Maggie Price excels as lifelong artist

By Annelise Kennedy

Maggie Price is a multi-medium artist who uses acrylic paint on canvas and watercolor
on paper, and she has experimented with paint on wood panel.

Price is a lifelong artist. One could say the drawings she made as a 5-year-old
foreshadowed her development into the artist she is today. If someone were to lay out
Price’s artistic pieces, in order from her first drawings to her latest project, they would
show the many stages of her life.

As a lifelong artist, Price has pieces representing her creativity as a child, books she
read, a poetry phase, her interests and her passions.

Her chosen mediums are those she picked up in different stages of her life. With each
medium, she delivers a variation of her style.
In her canvas paintings, she shows more of a focus on children’s literature and lore.
Among her collection are a mermaid, the Hogwarts castle from the Harry Potter series
and animals with fictitious characteristics, such as a cat made from a plant and a turtle
with a castle sitting on its shell.

She takes advantage of being able to draw in her watercolor pieces by using a
spectrum of weighted lines that she said is common in comic books. A couple of the
overarching themes in her watercolor pieces are endangered species and people’s

A piece she is focused on at the moment is her wood panel painting, which she said is
“honestly one of my favorite things I have ever done.” The painting is of an octopus, and
it departs from her animal watercolors through its more unpolished and spontaneous

In a general sense, Price described her influences as “children’s stories more than pop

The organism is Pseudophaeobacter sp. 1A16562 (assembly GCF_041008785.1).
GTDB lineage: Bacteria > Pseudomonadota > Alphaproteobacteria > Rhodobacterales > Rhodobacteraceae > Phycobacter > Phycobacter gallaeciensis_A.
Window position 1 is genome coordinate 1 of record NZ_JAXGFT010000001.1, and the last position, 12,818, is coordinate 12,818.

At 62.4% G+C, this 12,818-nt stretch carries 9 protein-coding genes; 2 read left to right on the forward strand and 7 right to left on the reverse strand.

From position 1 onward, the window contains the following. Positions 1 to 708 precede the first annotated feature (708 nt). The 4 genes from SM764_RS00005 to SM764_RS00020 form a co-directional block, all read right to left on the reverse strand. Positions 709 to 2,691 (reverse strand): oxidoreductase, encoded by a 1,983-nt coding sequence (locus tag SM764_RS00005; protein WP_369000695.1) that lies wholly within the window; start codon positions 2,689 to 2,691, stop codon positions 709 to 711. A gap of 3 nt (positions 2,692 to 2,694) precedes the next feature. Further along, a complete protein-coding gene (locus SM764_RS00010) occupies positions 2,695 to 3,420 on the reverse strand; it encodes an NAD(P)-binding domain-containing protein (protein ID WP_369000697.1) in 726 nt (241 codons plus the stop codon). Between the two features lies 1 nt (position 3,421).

culture, and nature, but mostly sea creatures.” She shows a particular affinity for octopi,
which she includes with her sea collections. The endangered leafy sea dragon is
another one of her favorites.

Price attributed her development into an artist to some key figures, including her
kindergarten teacher, who told her mother she should keep encouraging Price’s art. She
also credits Bob Jones’ teachers and art program, which Price said is highly developed,
with many levels of art courses and a curriculum that focuses on individual interests and
portfolios rather than a general art education.

Price said she considers her earliest influences to be authors like Tamara Pierce, Peirs
Anthony and, of course, J.K. Rowling – authors who wrote the sort of fantasy that gave
her inspiration. “That was the first time that I’d ever encountered anything where I was
reading and I was inspired to draw,” Price said.

Price said she spent a substantial amount of time finding herself as an artist. “I hopped.
I don’t so much now because I focused, but that’s another thing people don’t know right
off where art is concerned: It takes a long time to know your focus. It took me a long
time,” she said.

Price’s unique style of fantasy presents its own challenge. Price’s style requires that an
she be capable of physically creating the images but also be able to visualize and
transcribe the visual, which Price said “takes a really big push.” She said she did not
automatically have this skill. “I had to teach myself how to be that way.”
Her suggestion accomplishing such a push “is that if you have a drink or two, or if you
let yourself get really tired, or both, and just get out of your own head, it’s much easier.”

“Learning how to be your own artist instead of just being taught how to do things takes
that push of getting outside your own head.”